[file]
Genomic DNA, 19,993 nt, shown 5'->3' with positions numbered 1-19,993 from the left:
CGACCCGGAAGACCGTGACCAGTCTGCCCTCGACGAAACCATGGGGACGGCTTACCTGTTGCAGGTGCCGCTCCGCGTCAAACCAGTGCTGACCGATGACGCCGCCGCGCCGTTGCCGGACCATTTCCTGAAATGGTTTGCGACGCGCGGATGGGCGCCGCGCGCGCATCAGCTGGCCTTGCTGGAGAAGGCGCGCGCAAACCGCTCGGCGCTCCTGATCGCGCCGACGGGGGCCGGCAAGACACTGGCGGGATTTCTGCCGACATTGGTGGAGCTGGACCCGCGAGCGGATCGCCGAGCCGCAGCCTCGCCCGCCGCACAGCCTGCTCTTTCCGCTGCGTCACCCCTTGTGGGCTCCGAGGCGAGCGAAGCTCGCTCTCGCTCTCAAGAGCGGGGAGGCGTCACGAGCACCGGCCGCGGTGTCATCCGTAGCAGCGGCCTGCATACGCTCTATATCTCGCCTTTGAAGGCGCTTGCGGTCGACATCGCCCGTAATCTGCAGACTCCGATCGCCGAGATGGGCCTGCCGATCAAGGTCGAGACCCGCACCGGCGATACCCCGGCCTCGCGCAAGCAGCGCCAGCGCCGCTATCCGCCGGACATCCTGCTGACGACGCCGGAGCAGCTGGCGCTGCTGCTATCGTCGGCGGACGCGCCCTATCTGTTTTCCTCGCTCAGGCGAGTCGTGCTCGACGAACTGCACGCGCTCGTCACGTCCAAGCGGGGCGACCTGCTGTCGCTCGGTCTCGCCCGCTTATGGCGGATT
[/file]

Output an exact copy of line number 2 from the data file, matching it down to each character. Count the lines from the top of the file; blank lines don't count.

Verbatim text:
CGACCCGGAAGACCGTGACCAGTCTGCCCTCGACGAAACCATGGGGACGGCTTACCTGTTGCAGGTGCCGCTCCGCGTCAAACCAGTGCTGACCGATGACGCCGCCGCGCCGTTGCCGGACCATTTCCTGAAATGGTTTGCGACGCGCGGATGGGCGCCGCGCGCGCATCAGCTGGCCTTGCTGGAGAAGGCGCGCGCAAACCGCTCGGCGCTCCTGATCGCGCCGACGGGGGCCGGCAAGACACTGGCGGGATTTCTGCCGACATTGGTGGAGCTGGACCCGCGAGCGGATCGCCGAGCCGCAGCCTCGCCCGCCGCACAGCCTGCTCTTTCCGCTGCGTCACCCCTTGTGGGCTCCGAGGCGAGCGAAGCTCGCTCTCGCTCTCAAGAGCGGGGAGGCGTCACGAGCACCGGCCGCGGTGTCATCCGTAGCAGCGGCCTGCATACGCTCTATATCTCGCCTTTGAAGGCGCTTGCGGTCGACATCGCCCGTAATCTGCAGACTCCGATCGCCGAGATGGGCCTGCCGATCAAGGTCGAGACCCGCACCGGCGATACCCCGGCCTCGCGCAAGCAGCGCCAGCGCCGCTATCCGCCGGACATCCTGCTGACGACGCCGGAGCAGCTGGCGCTGCTGCTATCGTCGGCGGACGCGCCCTATCTGTTTTCCTCGCTCAGGCGAGTCGTGCTCGACGAACTGCACGCGCTCGTCACGTCCAAGCGGGGCGACCTGCTGTCGCTCGGTCTCGCCCGCTTATGGCGGATT